Fig 4. The distribution of the depth of the mud shrimp burrow, and the number of the Eutaeniichthys cf. gilli and snapping shrimp appeared in the burrow of different depths.

Fig 5. Two examples of tunnels burrowed by mud shrimp (Austinogebia edulis).

Exact location for the symbiotic species included Eutaeniichthys cf. gilli, A. edulis and snapping shrimp are labeled. Straight heights of tunnels are 68.2 cm (a), and 73.0 cm (b).

Distribution and habitat in Taiwan

So far, the present report is the first record of this species from sandy and muddy bottoms of the intertidal zone in Shengang and Wangong, western Taiwan. There is no observation that E. gilli can dig the inhabited burrow themselves. Instead, the mud shrimp A. edulis is known to construct a strong burrow structure that can change the composition of the sediment [9]. We conclude, therefore, that E. cf. gilli makes use of the burrow as a sheltered habitat that was built by the mud shrimp, A. edulis.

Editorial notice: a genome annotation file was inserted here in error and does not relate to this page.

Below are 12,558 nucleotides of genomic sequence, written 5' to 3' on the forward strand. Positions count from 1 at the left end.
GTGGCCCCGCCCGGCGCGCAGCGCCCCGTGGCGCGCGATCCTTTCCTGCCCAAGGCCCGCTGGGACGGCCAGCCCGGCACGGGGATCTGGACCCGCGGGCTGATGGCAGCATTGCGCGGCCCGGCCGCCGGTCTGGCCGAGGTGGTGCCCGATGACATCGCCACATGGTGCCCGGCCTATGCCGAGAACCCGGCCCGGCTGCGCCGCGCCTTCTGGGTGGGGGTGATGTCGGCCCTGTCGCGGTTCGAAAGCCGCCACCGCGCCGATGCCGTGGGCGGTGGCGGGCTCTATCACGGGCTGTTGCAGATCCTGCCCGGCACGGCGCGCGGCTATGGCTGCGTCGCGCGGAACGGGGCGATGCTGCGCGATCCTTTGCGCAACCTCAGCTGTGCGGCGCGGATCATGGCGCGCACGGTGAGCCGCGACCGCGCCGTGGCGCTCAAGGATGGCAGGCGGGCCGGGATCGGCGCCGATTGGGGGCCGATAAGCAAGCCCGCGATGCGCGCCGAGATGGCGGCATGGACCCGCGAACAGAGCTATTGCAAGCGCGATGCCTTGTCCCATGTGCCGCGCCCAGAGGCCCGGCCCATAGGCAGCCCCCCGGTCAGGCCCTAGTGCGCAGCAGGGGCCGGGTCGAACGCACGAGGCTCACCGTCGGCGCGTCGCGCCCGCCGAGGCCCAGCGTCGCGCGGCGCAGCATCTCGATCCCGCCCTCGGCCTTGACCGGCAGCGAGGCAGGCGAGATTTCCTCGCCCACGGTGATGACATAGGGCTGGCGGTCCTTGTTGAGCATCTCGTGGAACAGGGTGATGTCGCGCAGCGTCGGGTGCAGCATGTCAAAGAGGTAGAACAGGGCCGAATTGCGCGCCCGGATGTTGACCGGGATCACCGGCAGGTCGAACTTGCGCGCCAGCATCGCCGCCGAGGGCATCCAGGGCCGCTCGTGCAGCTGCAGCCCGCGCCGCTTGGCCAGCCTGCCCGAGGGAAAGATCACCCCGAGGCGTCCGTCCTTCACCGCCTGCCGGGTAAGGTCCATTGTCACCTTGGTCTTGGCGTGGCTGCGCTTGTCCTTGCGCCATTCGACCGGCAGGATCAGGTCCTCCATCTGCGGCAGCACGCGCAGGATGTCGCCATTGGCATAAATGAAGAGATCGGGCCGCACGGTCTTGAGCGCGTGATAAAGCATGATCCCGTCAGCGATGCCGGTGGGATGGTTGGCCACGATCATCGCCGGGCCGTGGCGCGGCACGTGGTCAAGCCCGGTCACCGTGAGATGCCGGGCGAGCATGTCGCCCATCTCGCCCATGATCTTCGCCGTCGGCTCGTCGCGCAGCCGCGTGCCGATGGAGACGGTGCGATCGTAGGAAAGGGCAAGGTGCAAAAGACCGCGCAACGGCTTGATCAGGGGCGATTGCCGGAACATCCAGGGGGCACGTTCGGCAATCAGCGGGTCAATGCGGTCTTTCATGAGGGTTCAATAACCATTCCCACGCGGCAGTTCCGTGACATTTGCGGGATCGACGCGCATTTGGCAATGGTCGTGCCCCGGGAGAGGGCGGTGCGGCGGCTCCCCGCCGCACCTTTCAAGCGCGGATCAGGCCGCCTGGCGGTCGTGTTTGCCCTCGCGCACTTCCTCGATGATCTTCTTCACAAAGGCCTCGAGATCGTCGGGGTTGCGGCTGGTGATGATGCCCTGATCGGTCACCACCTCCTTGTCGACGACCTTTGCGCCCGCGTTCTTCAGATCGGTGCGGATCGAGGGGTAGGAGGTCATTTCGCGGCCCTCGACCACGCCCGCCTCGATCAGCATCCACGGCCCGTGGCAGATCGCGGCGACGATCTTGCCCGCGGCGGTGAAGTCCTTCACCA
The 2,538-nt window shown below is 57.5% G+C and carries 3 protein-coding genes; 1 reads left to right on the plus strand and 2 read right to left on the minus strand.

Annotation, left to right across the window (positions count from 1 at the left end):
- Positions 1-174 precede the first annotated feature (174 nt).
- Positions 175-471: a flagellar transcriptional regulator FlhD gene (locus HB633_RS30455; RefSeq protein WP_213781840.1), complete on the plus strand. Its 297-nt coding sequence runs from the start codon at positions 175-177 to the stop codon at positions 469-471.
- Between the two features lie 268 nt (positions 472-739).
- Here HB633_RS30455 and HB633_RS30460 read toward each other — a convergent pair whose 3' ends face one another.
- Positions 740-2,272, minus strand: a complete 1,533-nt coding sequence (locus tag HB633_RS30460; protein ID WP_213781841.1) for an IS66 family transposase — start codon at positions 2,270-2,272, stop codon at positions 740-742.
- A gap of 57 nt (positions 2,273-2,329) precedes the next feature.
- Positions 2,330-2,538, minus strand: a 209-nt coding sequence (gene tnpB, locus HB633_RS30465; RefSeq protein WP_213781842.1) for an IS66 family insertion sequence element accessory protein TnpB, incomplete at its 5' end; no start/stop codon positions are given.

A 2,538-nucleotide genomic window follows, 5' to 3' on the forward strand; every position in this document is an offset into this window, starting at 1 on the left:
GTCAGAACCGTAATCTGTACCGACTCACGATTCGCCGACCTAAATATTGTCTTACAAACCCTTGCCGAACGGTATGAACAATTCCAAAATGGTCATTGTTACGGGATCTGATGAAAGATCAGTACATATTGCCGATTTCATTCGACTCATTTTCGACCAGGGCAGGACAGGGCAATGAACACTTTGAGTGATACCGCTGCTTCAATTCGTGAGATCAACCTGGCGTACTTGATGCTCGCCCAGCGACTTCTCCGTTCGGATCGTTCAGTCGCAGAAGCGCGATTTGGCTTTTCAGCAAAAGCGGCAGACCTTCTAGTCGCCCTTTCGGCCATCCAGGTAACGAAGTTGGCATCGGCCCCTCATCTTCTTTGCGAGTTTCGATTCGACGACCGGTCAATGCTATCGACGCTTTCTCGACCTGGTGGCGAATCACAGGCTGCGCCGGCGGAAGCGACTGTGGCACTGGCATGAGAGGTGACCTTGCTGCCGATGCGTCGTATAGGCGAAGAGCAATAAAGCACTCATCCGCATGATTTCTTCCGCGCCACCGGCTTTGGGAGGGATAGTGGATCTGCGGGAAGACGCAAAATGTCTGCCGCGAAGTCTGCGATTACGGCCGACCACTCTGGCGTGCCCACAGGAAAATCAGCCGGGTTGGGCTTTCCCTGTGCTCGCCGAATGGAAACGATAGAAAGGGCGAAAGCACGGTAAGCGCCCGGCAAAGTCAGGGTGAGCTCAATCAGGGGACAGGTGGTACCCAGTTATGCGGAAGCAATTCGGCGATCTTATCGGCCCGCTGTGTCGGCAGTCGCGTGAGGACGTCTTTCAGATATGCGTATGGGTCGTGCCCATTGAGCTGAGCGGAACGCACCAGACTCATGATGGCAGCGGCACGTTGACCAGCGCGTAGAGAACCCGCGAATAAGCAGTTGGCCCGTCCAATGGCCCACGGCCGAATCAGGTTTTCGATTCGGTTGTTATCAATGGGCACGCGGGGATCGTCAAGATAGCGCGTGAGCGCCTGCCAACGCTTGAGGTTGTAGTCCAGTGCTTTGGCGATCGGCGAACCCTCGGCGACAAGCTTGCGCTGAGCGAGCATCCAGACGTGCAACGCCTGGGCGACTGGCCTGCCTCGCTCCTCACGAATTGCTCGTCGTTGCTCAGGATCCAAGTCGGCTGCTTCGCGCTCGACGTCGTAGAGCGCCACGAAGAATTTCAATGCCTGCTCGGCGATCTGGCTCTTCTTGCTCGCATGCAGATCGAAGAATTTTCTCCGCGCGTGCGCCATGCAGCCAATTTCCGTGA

The present study identified E. cf. gilli inhabiting a wetland near the industrial park and hiding in mud shrimp burrows. This species belongs to the family Gobiidae, which is a highly diverse bony fish family worldwide [48]. However, gobiids are important but frequently misidentified and their biology and ecological niche are poorly understood [49]. There are about 247 species from 77 genera in the gobiid family in Taiwan [50]. Historical records of the goby, E. cf. gilli, along the coast of Taiwan are not available. This new record for Taiwan is thus the southernmost record of the species in the world. However, E. gilli in the area of southern Ryukyu is still inadequately known, and our study is the first to document E. cf. gilli in waters of this region. Previous in situ studies found that E. gilli utilized mud shrimp burrows as a breeding habitat during the period from May to August [21]. A laboratory study found that E. gilli spent 25 to 50% of its time in the burrow of the mud shrimp [33]. The burrow of mud shrimp is an important habitat that E. gilli utilized as a nesting site for spawning and deposition of eggs in the shallow tidal creek of Obitsu-gawa River estuary [31]. The E. gilli takes shelter inside the burrows of A. edulis which benefits their reproduction.